SFX, May 12, 2012

Fox Theatre

Atlanta, GA

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Listen (MP3)

GK: You're a highly-paid machinist in a grommet factory (ASSEMBLY LINE. REPETITION: HISS, CLANK, SQUORT, POP) and you stand at your machine and you turn out precision grommets, and then one day management announces it is moving the plant to Kyrgistan. The world doesn't need precision grommets anymore. Grommets will now be made by peasants crouching around a campfire (FOREIGN GIBBERISH, SHEEP) for a fraction of the price. The factory shuts down (HISS, CLANK, SQUORT, POP, SLOWING REPEAT) and you look for another job ----- making grommets, or making krainises, or making arbuthnots ---- (NO. NO. NO. SORRY.) ----- so you get a part-time job herding goats (SFX) and so you become a house husband ---- (DEEP: "BRAD HUSTON: HOUSE HUSBAND"). Your wife has a good job teaching middle school (SS: Today we're going to talk about clouds and condensation and how rain and hail and sleet are formed ---- Shut up, Sheldon) and so you take over the ordinary household chores. You vacuum (SFX), you run the washer (SFX), the dryer (SFX), the steam iron (SFX), you mop the floors (SFX), you mow the lawn (SFX). But with your technical knowhow, of course, you set out to do things better. You build a faster washer (SFX) a dryer that dries a load of wet sheets in 14 seconds (SFX, FLAME THROWER), and a nuclear vacuum (SFX) that turns household dirt into industrial diamonds (SFX). You build a dishwasher that uses radio waves (SFX).

GK: You buy a big SUV to drive the kids to school (REV) and you treat it like a military operation (Heading Alpha Charlie four-niner six-eight Delta two two four North North East making a left turn at the stoplight, over) and for a couple hours a day you herd goats (SFX). It's okay, you do your best, but there are occasional moments of friction.

SS: Honey, the glasses have some sort of film on them.

FN: Let me look at that. I don't see anything.

SS: Maybe you should wash them by hand.

FN: You're telling me how to wash dishes??

SS: It's only a suggestion.

FN: All you do is criticize. I bust my hump making this house nice for you and all you do is find fault! I CAN'T TAKE IT ANYMORE. (ANGRY FOOTSTEPS, DOOR SLAM)

GK: And to relax you go out and blow up some tree stumps (THREE BIG EXPLOSIONS). And you get in your Caterpillar (SFX) and you move some dirt around. And you kill a bald eagle with a knife (KNIFE THROW, BIRD SQUAWK) and make yourself an Eagleburger (CHEWING, MMMMM THAT'S DARNED TASTY EAGLE). Your wife suggest anger management therapy.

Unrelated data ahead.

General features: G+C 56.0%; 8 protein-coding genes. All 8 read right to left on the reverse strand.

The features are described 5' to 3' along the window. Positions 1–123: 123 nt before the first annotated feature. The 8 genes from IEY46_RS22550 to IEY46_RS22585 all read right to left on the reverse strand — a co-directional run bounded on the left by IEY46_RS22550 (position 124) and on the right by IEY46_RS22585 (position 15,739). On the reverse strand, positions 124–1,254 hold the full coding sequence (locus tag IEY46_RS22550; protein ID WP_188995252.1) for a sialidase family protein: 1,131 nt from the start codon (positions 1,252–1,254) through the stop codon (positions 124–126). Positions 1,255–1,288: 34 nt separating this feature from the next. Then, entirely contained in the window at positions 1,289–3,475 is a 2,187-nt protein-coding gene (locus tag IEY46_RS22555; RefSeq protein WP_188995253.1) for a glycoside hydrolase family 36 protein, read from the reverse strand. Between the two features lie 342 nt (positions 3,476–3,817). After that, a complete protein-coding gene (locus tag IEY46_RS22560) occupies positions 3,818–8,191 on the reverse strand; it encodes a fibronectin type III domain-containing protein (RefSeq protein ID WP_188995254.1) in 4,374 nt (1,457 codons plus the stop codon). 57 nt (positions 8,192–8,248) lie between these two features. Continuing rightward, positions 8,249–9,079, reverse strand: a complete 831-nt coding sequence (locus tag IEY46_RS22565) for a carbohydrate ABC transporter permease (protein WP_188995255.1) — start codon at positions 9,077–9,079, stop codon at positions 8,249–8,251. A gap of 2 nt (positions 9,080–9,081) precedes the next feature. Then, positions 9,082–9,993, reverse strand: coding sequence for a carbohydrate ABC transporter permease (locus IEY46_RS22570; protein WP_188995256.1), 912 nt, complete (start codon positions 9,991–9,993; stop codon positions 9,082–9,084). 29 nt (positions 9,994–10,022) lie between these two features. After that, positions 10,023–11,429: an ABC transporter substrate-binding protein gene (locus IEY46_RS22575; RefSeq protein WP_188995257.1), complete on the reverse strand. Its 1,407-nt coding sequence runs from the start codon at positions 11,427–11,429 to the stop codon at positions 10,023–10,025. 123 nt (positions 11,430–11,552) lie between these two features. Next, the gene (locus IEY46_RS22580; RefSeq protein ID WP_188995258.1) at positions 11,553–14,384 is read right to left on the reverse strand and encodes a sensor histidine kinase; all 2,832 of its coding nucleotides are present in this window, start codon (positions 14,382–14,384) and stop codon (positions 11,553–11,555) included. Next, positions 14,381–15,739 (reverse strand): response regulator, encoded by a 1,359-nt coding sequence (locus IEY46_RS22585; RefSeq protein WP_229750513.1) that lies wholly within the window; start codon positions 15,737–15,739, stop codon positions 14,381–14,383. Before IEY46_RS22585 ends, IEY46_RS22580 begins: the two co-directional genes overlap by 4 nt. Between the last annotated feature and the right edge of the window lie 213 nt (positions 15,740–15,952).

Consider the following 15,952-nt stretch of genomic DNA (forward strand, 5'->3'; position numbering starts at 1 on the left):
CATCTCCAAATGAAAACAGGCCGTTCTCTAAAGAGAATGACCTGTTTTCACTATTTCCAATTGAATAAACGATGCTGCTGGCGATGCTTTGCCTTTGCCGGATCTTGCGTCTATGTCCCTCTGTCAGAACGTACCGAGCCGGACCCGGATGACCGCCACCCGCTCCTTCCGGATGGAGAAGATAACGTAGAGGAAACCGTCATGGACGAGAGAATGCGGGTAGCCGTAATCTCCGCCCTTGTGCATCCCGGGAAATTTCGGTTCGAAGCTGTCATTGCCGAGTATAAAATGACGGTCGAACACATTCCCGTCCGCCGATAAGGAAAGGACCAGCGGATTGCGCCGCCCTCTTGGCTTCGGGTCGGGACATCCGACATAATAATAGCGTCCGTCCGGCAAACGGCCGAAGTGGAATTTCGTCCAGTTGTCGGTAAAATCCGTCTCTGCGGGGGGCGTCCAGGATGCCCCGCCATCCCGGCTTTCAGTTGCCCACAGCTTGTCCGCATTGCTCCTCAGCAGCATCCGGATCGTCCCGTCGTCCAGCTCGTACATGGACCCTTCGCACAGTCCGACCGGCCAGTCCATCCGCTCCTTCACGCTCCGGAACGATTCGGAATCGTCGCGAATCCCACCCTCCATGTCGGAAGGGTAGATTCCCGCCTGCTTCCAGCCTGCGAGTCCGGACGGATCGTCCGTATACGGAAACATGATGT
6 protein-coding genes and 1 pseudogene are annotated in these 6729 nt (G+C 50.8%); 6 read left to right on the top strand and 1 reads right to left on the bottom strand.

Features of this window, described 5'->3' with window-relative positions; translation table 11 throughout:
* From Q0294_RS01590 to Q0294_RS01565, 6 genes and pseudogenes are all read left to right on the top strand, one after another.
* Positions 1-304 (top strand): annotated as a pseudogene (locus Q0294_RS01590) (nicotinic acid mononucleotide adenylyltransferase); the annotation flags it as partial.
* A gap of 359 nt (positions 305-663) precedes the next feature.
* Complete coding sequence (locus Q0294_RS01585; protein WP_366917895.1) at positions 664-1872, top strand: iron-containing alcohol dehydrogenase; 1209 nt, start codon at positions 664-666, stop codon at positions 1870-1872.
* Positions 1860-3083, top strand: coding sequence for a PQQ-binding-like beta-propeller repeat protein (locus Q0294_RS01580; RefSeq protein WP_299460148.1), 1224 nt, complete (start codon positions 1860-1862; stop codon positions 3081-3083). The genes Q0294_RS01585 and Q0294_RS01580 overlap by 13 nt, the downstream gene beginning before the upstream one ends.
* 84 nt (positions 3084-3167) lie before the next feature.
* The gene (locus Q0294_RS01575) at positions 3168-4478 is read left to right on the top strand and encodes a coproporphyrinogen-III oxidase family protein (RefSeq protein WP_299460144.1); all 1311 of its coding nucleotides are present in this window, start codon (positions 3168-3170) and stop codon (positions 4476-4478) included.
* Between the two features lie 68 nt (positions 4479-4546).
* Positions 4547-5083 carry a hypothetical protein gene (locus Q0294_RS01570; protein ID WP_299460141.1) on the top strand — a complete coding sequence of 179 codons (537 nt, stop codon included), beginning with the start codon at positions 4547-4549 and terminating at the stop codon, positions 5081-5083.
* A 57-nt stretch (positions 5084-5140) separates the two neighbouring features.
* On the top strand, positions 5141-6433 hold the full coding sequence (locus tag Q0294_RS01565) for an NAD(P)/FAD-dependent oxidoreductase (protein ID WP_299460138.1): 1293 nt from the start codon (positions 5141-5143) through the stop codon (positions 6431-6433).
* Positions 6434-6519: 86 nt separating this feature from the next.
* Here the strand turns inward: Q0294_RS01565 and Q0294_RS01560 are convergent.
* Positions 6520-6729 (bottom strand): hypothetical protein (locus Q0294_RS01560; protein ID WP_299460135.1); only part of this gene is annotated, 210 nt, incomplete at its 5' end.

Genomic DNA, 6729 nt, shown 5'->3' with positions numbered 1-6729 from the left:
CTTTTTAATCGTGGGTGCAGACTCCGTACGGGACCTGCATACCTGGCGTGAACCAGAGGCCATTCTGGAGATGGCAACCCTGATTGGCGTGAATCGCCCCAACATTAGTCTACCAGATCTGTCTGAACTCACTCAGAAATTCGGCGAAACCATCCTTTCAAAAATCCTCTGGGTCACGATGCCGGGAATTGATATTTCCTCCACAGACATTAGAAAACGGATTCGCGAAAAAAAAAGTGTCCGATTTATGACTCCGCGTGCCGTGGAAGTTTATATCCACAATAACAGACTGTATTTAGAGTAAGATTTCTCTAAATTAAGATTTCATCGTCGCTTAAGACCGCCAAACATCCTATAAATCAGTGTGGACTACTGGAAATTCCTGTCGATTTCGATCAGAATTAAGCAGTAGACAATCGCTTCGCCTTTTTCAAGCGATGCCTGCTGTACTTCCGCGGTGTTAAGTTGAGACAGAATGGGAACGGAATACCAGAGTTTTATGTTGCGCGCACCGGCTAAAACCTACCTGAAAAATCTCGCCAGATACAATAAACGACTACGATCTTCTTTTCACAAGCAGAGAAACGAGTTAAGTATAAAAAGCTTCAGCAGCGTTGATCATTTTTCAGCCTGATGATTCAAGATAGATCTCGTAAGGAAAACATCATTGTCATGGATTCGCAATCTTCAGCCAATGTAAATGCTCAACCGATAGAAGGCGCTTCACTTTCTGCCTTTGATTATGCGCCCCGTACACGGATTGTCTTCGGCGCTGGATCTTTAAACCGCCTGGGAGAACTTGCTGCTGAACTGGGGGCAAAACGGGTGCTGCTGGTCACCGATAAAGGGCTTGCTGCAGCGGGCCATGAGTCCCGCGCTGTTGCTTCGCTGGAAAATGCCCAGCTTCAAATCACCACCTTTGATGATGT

SS: Maybe it could help. I'm just saying.


GK: So you go to therapy and your therapist is a female dolphin (SFX) ---- a southern dolphin (SFX) ----

FN: I'm frustrated because I feel emasculated by my wife's constant carping. (DOLPHIN SYMPATHY) I don't mind being a homemaker but I need to do it my way. (DOLPHIN AGREEMENT) You think so? Really? (DOLPHIN) But how? (DOLPHIN) Okay. I'll try it.

GK: Next day-----

FN: Honey, you were right. I don't know why I didn't see it before, but I do now. I need to listen to you more often. Thank you.

GK: It's all you need to say to make peace in your home. Memorize those words.

FN: Honey, you were right. I don't know why I didn't see it before, but I do now. I need to listen to you more often. Thank you.

GK: If necessary you can put it on your computer and you just press Control W----

FN (ROBOT): Honey, you were right. I don't know why I didn't see it before, but I do now. I need to listen to you more often. Thank you.

GK: You can buy it set to music.

The things you told me I just tried to ignore
I don't know why I didn't see it before
But suddenly today I saw the light
You were so right, you were so right.

GK: And when you do say it, it's always better if it's accompanied by dessert. Such as a piece of rhubarb pie. When you're wrong and you need to apologize, there's nothing like rhubarb pie.


Old Sweet Songs: A Prairie Home Companion 1974-1976

Old Sweet Songs

Lovingly selected from the earliest archives of A Prairie Home Companion, this heirloom collection represents the music from earliest years of the now legendary show: 1974–1976. With songs and tunes from jazz pianist Butch Thompson, mandolin maestro Peter Ostroushko, Dakota Dave Hull and the first house band, The Powdermilk Biscuit Band (Adam Granger, Bob Douglas and Mary DuShane).

Available now»

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